4. Get help from Canadian agencies
With all the foot dragging on final payment, we eventually approached the Trade Commissioner Service (TCS) to see if they could help expedite things and bring closure to the contract. Take my advice: Get them involved upfront in the process. Their response times have been nothing short of incredible, and it’s worth noting that their Delhi-based office has lobbied extensively on our behalf. Export Development Canada helped us with bonding as well, so there are definitely things you can do to mitigate risks.
Keeping the door open in India
You’d think that with all of these hard lessons learned, we’d close the door on India. But in the true spirit of exporting and business in general, we’d prefer to lick our wounds, evaluate what we did wrong, and plan how we’d do things differently next time around. There’s a sister contract with the same Indian entity that might be moving forward this year. Suffice it to say, if we do get involved, we’d approach things very differently, fully armed with our experiences. To succeed in this market, you need patience, fortitude, personal strength and the type of personality that’s in it for the long-haul.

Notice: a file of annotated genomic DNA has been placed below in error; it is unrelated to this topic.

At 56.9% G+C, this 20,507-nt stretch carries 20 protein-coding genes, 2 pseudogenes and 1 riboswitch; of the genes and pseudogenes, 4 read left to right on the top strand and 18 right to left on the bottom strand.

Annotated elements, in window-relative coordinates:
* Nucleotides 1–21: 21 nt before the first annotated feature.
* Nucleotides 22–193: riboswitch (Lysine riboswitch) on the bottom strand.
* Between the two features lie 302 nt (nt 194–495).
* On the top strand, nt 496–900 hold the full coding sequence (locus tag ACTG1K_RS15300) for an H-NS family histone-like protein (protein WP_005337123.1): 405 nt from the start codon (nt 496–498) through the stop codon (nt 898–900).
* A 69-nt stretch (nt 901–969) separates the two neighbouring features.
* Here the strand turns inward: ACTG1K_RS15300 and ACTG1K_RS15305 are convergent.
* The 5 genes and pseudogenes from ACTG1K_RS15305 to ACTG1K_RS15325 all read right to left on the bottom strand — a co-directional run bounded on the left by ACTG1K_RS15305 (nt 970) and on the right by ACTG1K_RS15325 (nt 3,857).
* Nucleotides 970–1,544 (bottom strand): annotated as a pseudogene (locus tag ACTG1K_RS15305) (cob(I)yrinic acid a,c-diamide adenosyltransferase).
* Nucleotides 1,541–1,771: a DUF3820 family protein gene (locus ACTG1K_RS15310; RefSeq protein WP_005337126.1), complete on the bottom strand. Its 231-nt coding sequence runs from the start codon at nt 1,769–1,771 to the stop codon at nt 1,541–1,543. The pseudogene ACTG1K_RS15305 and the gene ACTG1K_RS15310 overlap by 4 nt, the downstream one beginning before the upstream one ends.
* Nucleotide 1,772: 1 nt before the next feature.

Without exporting, we wouldn’t exist
It’s really that simple: We export, therefore, we are. We wouldn’t be in business otherwise, nor would we be as good, which is something that bears discussion. When you make the decision to go into a new market, you have to dig deep and find out all about the regional competition. Once you’ve done that, you’ll need to adjust both your sales approach and your value proposition accordingly.
You want to sell to Poland? Then you better be prepared to offer an extraordinary reason why they should buy from you, a company thousands of kilometers away. You better have a better-than-good value proposition—in our case, better than what’s being offered by Germany, Italy or the United States—our key competitors.
Just by virtue of the fact that we have to design machinery that fits in a box—ocean containers—means we have to think way outside of the box. In the final analysis, the upside of exporting is that we’re a better company, we’re nimble, and we’ve driven down our costs. That’s a winning combination, and a compelling proposition, for any buyer … domestic or international.